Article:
• Luna and Jodi

Petticoat wearing Patriots



We all know Alexander Hamilton, George Washington, Thomas Jefferson, the Marquis de Lafayette, John Adams, and Benjamin Franklin. All of these men played an important role in the American Revolution, and the building of our country.


But, you may not know that there were Patriots wearing petticoats ;) We are going to share with you the accomplishments and things done by many women back in that time.


Writers

Mercy Otis Warren was one of many women who used her writing skills to support the revolution. She wrote angry letters to the newspapers. She did not sign her name because the British would have hanged her for treason. She also wrote comedy plays. The plays were performed in her home and published as pamphlets. One of her plays made fun of the British, and their loyalist friends. A Model Celebration was another play where Mercy had mermaids and other sea creatures enjoying the tea thrown into the Boston harbor at the Boston Tea Party.


Needle Workers

According to legend Betsy Ross sewed the first stars and stripes. There's no proof or way to tell for sure it this is true. But we know that she sewed a lot of flags for the new nation.


Nurses

Polly Cooper is an example of how women worked as nurses during the war. She was of the Native American tribe Oneida. Polly cooked wholesome soup for the sick soldiers and made special medicine for the wounded ones. She took water to the thirsty soldiers during battles, and she even cooked hearty meals for General Washington and his crew.


Daring Defenders

Mammy Kate was a slave woman who lived in Georgia. Her master was captured during battle, and she decided to try and rescue him. She went to the place he was being held and offered to do the laundry, including her master's. The soldiers told her they were going to hang him soon. When delivering laundry one day, she whispered her plan to her master. She told him to climb into the basket, she covered him with shirts and carried him out of the fort (she was over 6 feet tall and very strong). She had horses hidden and they escaped on horseback. Her master granted her her freedom, gave her land and a small home of her own, and the two remained friendly all of their lives.


Spies and Messengers

Lydia Darragh is known as the brave Quaker who saved the Revolution. You may not remember, but earlier we shared that Quakers were against all violence, even war. The British General demanded to use Lydia and her husband's parlor for his staff meetings. The men ordered the Darraghs to go to bed early and not disturb them, but Lydia couldn't sleep. She listened to their meeting and learned that the British troops in Philadelphia were planning an attack on Washington's army at white where her son Charles was an officer, he had gone against the family wishes and joined the army. Lydia knew what she had to do, so the next morning she walked many long miles in the snow to deliver her secret message. She told the British patrol that she was going to buy flour. She walked miles passed the flour mill and delivered the news to one of General Washington's officers. Lydia begged the officer not to tell who had brought the warning out of fear for her family.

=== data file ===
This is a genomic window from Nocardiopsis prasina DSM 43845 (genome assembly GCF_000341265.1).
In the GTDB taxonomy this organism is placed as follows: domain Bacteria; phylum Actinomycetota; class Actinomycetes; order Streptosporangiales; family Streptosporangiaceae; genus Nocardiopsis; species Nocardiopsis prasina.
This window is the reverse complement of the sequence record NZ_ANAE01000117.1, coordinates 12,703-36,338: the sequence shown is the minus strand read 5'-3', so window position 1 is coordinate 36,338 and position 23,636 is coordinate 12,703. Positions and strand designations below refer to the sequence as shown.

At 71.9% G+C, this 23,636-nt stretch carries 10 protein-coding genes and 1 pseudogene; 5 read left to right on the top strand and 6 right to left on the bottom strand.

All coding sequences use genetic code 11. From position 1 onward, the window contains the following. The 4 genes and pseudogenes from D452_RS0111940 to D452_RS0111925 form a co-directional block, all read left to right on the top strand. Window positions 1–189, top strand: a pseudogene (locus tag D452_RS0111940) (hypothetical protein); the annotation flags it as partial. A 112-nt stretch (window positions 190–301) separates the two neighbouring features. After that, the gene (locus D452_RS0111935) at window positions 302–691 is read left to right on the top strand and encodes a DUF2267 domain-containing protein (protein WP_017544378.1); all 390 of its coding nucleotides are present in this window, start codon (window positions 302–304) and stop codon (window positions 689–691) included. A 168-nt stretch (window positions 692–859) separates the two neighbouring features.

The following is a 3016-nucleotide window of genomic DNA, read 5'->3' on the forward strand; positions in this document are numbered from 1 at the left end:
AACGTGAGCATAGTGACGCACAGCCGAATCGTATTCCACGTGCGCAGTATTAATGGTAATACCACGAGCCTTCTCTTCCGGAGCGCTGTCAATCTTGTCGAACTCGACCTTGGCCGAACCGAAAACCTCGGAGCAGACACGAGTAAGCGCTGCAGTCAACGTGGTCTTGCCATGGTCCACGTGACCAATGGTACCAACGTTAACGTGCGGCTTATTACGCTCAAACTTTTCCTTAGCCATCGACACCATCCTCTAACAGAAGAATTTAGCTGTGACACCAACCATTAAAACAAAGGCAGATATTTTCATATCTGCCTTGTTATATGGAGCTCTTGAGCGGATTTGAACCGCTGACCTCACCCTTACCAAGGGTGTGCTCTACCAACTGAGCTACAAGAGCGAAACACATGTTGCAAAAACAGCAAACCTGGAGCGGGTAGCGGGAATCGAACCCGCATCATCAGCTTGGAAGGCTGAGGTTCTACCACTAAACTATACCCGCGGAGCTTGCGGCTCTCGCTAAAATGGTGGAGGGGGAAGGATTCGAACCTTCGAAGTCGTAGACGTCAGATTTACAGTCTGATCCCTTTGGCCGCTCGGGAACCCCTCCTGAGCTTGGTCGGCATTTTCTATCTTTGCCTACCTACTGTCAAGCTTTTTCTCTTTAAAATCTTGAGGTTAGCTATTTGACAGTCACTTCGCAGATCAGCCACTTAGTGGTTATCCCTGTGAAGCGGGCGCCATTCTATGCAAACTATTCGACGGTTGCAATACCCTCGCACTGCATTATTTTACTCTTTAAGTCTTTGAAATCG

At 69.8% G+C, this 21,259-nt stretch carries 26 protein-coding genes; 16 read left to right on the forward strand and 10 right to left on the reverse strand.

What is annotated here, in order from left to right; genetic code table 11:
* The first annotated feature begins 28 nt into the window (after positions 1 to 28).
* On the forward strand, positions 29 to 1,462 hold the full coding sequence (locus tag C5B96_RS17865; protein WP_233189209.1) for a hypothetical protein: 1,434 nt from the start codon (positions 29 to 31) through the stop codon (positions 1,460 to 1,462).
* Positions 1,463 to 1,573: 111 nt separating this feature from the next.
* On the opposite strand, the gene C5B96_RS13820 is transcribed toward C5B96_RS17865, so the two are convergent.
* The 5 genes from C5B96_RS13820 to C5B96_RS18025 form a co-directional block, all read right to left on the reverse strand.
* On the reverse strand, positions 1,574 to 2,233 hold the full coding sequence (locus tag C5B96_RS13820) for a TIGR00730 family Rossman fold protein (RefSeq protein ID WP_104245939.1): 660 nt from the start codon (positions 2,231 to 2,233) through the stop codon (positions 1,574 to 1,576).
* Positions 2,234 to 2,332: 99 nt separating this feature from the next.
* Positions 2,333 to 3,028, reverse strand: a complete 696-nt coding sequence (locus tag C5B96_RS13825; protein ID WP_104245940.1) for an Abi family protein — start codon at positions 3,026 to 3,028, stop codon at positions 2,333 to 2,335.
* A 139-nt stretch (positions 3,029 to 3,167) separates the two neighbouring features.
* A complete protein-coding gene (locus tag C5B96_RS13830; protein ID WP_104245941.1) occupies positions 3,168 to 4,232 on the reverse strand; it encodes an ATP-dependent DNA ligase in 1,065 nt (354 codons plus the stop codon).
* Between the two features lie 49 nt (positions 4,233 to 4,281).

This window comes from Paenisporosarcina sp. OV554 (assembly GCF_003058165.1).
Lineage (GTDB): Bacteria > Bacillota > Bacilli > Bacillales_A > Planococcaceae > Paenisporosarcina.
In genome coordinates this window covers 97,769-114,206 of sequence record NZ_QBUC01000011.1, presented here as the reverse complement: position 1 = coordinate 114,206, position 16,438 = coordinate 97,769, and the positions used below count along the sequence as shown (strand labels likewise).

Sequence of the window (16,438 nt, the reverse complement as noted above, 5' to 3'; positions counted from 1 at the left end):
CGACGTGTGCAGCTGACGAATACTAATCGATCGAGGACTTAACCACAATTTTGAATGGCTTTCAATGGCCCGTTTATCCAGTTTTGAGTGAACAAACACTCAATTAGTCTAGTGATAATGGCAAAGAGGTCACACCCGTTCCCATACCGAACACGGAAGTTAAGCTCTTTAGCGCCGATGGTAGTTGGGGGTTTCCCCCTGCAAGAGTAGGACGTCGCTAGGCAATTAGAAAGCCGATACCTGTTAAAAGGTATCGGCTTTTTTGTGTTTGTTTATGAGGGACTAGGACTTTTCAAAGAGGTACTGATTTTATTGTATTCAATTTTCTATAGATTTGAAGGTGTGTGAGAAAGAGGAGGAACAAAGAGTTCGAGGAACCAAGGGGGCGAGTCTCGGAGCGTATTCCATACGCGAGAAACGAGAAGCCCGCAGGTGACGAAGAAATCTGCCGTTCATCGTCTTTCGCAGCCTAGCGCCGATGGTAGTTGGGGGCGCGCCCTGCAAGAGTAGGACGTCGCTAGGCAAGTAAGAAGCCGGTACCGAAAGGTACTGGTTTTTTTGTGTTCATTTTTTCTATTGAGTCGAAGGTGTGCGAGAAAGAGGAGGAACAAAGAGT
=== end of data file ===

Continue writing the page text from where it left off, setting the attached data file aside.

Schoolgirl Rebels

Elizabeth Zane was only a teenager during the Revolutionary War. Her family went to Fort Henry with other settlers in West Virginia for safety when the British soldiers and Delaware and Shawnee allies. The settlers were nearly out of gunpowder and Elizabeth reminded her brother that there was plenty of gunpowder back at their cabin and volunteered to go get it. She was able to get out because the British soldiers ignored her, thinking she was just a teenager, and what harm could she do. When she went back to the fort they did shoot at her, guessing that she carried supplies. She made it safely back, and the settlers cheered, putting up such a fight that the British left in the early morning.


Women on the Battlefield

Margaret Corbin, called Molly, followed her husband to the battlefield and carried water to the men firing cannons. They nicknamed her "Molly Pitcher" which became a popular name. Her husband died in battle, and she took over his cannon and didn't stop firing until she was shot in the shoulder. That injury prevented her from using that arm again. She was captured by the British, but after the war was over, the new American government awarded her a wounded soldier's pension.




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